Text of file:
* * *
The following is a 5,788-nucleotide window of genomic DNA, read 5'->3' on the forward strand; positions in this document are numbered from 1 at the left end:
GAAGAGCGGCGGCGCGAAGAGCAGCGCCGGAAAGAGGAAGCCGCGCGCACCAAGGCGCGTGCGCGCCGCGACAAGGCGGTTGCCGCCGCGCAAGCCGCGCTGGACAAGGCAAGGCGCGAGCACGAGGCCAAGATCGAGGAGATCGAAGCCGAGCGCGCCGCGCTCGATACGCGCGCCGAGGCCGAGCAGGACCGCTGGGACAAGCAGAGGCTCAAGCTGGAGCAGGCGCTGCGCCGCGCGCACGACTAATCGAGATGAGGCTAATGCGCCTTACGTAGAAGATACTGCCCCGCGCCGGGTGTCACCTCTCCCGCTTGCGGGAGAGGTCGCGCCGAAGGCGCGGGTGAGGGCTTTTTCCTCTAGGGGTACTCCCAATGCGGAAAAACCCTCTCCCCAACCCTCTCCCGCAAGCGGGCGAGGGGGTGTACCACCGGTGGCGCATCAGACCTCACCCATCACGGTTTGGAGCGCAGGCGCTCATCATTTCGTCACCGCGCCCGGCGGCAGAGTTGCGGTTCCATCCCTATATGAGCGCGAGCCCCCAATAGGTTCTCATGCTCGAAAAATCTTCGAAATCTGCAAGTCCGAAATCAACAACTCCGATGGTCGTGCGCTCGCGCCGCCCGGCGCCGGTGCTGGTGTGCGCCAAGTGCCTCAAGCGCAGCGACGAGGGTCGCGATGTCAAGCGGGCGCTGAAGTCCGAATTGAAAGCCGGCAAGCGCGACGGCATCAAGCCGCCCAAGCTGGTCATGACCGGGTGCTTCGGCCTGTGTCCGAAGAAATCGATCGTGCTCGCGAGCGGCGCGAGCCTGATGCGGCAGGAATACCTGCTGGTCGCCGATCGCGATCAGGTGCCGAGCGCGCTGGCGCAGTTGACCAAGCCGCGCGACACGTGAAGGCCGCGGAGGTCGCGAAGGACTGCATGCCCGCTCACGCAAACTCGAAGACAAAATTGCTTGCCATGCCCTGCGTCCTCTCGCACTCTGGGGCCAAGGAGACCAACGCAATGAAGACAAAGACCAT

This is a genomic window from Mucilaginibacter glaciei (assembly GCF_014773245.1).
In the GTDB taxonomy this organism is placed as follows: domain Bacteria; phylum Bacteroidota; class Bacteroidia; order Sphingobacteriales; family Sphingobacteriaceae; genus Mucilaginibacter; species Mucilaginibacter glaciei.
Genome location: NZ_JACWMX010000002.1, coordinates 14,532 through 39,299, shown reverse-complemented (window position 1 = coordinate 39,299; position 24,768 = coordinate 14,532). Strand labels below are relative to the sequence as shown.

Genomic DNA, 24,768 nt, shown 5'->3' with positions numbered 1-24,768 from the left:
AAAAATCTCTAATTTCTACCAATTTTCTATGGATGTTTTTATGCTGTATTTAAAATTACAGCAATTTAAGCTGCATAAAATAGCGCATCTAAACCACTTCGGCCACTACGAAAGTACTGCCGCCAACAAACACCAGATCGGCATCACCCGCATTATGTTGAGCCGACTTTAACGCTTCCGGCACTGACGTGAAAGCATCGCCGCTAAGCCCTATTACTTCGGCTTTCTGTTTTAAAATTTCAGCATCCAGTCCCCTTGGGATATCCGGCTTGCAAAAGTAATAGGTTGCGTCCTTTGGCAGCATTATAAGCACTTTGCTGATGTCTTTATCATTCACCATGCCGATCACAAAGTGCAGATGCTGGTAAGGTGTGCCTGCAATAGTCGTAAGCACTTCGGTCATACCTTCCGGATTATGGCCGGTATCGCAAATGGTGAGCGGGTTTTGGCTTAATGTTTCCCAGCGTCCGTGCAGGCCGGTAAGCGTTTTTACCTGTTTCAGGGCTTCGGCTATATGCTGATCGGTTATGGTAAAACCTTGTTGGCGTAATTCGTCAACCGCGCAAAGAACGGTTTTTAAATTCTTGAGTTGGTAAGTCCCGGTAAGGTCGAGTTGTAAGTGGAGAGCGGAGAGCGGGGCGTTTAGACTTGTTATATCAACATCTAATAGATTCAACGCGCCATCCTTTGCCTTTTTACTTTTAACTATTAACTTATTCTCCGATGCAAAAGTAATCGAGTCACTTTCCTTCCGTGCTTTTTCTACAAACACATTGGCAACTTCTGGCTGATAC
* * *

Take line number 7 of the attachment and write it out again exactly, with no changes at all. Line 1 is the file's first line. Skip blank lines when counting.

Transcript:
AAAAATCTCTAATTTCTACCAATTTTCTATGGATGTTTTTATGCTGTATTTAAAATTACAGCAATTTAAGCTGCATAAAATAGCGCATCTAAACCACTTCGGCCACTACGAAAGTACTGCCGCCAACAAACACCAGATCGGCATCACCCGCATTATGTTGAGCCGACTTTAACGCTTCCGGCACTGACGTGAAAGCATCGCCGCTAAGCCCTATTACTTCGGCTTTCTGTTTTAAAATTTCAGCATCCAGTCCCCTTGGGATATCCGGCTTGCAAAAGTAATAGGTTGCGTCCTTTGGCAGCATTATAAGCACTTTGCTGATGTCTTTATCATTCACCATGCCGATCACAAAGTGCAGATGCTGGTAAGGTGTGCCTGCAATAGTCGTAAGCACTTCGGTCATACCTTCCGGATTATGGCCGGTATCGCAAATGGTGAGCGGGTTTTGGCTTAATGTTTCCCAGCGTCCGTGCAGGCCGGTAAGCGTTTTTACCTGTTTCAGGGCTTCGGCTATATGCTGATCGGTTATGGTAAAACCTTGTTGGCGTAATTCGTCAACCGCGCAAAGAACGGTTTTTAAATTCTTGAGTTGGTAAGTCCCGGTAAGGTCGAGTTGTAAGTGGAGAGCGGAGAGCGGGGCGTTTAGACTTGTTATATCAACATCTAATAGATTCAACGCGCCATCCTTTGCCTTTTTACTTTTAACTATTAACTTATTCTCCGATGCAAAAGTAATCGAGTCACTTTCCTTCCGTGCTTTTTCTACAAACACATTGGCAACTTCTGGCTGATAC